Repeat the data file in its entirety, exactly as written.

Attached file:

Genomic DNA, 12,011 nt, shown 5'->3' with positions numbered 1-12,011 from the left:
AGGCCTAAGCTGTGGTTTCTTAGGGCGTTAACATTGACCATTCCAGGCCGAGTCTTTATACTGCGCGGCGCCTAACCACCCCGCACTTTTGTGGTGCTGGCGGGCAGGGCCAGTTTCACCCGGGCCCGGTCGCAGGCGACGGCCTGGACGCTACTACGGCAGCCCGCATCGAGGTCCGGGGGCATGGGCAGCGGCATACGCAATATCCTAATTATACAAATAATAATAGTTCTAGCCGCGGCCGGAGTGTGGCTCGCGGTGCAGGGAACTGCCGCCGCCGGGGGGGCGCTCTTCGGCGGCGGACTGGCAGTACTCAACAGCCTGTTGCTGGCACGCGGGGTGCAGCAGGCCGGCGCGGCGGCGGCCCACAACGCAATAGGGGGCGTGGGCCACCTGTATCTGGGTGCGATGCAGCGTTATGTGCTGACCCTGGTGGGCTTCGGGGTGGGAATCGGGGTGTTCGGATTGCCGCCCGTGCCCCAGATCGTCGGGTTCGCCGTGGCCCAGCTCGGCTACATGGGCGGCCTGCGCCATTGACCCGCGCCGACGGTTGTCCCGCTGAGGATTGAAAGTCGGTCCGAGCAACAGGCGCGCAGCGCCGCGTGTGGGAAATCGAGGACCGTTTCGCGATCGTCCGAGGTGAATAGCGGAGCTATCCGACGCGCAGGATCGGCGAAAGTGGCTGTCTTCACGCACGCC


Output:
Genomic DNA, 12,011 nt, shown 5'->3' with positions numbered 1-12,011 from the left:
AGGCCTAAGCTGTGGTTTCTTAGGGCGTTAACATTGACCATTCCAGGCCGAGTCTTTATACTGCGCGGCGCCTAACCACCCCGCACTTTTGTGGTGCTGGCGGGCAGGGCCAGTTTCACCCGGGCCCGGTCGCAGGCGACGGCCTGGACGCTACTACGGCAGCCCGCATCGAGGTCCGGGGGCATGGGCAGCGGCATACGCAATATCCTAATTATACAAATAATAATAGTTCTAGCCGCGGCCGGAGTGTGGCTCGCGGTGCAGGGAACTGCCGCCGCCGGGGGGGCGCTCTTCGGCGGCGGACTGGCAGTACTCAACAGCCTGTTGCTGGCACGCGGGGTGCAGCAGGCCGGCGCGGCGGCGGCCCACAACGCAATAGGGGGCGTGGGCCACCTGTATCTGGGTGCGATGCAGCGTTATGTGCTGACCCTGGTGGGCTTCGGGGTGGGAATCGGGGTGTTCGGATTGCCGCCCGTGCCCCAGATCGTCGGGTTCGCCGTGGCCCAGCTCGGCTACATGGGCGGCCTGCGCCATTGACCCGCGCCGACGGTTGTCCCGCTGAGGATTGAAAGTCGGTCCGAGCAACAGGCGCGCAGCGCCGCGTGTGGGAAATCGAGGACCGTTTCGCGATCGTCCGAGGTGAATAGCGGAGCTATCCGACGCGCAGGATCGGCGAAAGTGGCTGTCTTCACGCACGCC